Great Britain and Mexico.

Oral Answers to Questions — Yugoslavia. – in the House of Commons on 2nd April 1941.

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Photo of Mr William Thorne Mr William Thorne , West Ham Plaistow

asked the Secretary of State for Foreign Affairs what action he intends taking to meet the wishes of the Mexican Government, as expressed in the recent official Mexican Government broadcast, intimating that the feeling towards the British had undergone a favourable change, and that they wanted a settlement of the difference between the two Governments?

Photo of Mr R.A. Butler Mr R.A. Butler , Saffron Walden

While I have been unable to trace the broadcast referred to by the hon. Member, I think the Mexican Government are aware that His Majesty's Government are ready to examine any proposals which the Mexican Government may put forward for a settlement of outstanding differences.

Photo of Mr William Thorne Mr William Thorne , West Ham Plaistow

Is it not a fact that the Shell Oil Company is the company that is standing in the way of the Government making a settlement?

Photo of Mr R.A. Butler Mr R.A. Butler , Saffron Walden

The real difficulty is that so far we have not had terms put to us on which a settlement could be made.

Photo of Mr Emanuel Shinwell Mr Emanuel Shinwell , Seaham

Is it not desirable in present circumstances that we should not wait for advances by other Governments, but make approaches to them?

Photo of Mr R.A. Butler Mr R.A. Butler , Saffron Walden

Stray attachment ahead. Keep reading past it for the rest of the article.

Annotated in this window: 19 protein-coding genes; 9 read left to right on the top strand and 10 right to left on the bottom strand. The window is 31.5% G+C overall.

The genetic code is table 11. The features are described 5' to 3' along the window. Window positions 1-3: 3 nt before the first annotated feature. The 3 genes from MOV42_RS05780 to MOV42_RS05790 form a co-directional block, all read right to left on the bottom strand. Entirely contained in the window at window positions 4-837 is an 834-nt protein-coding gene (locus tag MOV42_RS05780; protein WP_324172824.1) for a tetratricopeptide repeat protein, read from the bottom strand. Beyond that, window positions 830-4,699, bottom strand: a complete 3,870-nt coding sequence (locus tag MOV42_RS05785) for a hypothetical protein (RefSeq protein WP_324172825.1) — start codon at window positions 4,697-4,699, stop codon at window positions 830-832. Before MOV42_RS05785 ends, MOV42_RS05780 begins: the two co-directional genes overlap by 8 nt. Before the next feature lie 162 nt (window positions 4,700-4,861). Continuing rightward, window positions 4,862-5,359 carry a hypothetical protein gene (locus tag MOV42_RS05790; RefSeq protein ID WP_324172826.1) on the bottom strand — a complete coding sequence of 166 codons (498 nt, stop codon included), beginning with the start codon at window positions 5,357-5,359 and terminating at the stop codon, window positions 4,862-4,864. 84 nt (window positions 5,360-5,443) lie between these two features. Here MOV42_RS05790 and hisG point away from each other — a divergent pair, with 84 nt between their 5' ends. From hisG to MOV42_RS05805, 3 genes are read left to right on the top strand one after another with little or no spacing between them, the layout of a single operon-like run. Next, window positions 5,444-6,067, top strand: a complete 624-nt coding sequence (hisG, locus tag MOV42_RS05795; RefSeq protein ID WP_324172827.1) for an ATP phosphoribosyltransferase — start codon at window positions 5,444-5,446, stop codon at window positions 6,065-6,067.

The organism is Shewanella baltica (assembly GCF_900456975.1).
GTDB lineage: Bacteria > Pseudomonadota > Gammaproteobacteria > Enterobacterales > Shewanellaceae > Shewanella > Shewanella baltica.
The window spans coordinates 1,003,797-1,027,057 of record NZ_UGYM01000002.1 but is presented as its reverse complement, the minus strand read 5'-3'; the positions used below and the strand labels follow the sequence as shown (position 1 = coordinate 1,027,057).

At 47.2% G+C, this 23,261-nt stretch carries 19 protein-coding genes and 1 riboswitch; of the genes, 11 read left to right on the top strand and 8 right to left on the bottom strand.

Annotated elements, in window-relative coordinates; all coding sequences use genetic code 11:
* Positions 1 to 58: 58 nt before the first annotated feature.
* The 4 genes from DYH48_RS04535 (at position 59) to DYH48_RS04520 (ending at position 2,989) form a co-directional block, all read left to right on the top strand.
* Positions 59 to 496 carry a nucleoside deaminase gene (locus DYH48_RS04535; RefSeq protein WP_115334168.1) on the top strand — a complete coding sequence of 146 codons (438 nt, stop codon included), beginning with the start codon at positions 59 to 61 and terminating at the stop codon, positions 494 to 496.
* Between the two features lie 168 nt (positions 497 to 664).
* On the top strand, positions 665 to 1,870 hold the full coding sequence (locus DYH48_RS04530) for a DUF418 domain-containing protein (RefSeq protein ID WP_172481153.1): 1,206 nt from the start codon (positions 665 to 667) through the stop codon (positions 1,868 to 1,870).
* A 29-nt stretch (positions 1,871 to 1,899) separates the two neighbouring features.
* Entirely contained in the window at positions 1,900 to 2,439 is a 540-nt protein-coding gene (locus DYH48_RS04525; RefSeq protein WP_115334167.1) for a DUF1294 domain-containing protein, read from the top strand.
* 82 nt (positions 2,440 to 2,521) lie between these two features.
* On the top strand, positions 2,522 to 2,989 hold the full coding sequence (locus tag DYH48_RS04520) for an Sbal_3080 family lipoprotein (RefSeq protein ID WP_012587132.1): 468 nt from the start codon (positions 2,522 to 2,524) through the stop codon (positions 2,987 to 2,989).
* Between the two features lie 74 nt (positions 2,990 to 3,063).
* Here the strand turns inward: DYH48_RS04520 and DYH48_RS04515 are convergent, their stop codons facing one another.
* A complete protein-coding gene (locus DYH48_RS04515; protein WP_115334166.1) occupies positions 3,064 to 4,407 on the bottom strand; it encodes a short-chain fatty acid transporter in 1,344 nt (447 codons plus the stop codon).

This is a very complicated and difficult question, and does really depend upon the terms for a proper settlement being put forward. If they are put forward, I can assure the hon. Member that they will be considered.

Photo of Mr Robert Gibson Mr Robert Gibson , Greenock

Might not the United States Government act as an intermediary in this matter, to the advantage of the Mexican Government and ourselves?

Photo of Mr R.A. Butler Mr R.A. Butler , Saffron Walden

All these matters have been under consideration. The United States have an interest in the matter, and so have we. I think it would be better if terms were put forward so that we could consider them. We are in touch with the United States Government.

Mr. Deputy-Speaker:

There are 96 Questions on the Order Paper.

Photo of Mr William Thorne Mr William Thorne , West Ham Plaistow

asked the Secretary of State for Foreign Affairs whether he will approach the Government of the United States of America with a view to opening negotiations to take the Mexican Government's external debt out of the hands of the International Committee of Bankers on Mexico, in order to settle the matter in some fair manner directly between His Majesty's Government and the American Government on the one hand, and the Mexican Government on the other?

Mr. Butter:

The International Committee of Bankers on Mexico is recognised by the Council of Foreign Bondholders and by His Majesty's Government as being, in the special circumstances of the case, the most appropriate body to protect the interests of holders of Mexican external indebtedness. The Committee has conducted prolonged negotiations with the Mexican Government and has concluded a number of agreements, which unfortunately are not now being implemented by the Mexican Government. It does not appear to His Majesty's Government, who attach great importance to a fair settlement of the Mexican external debt, and who keep the matter under constant review, that any useful purpose would be served by the course of action suggested by the hon. Member.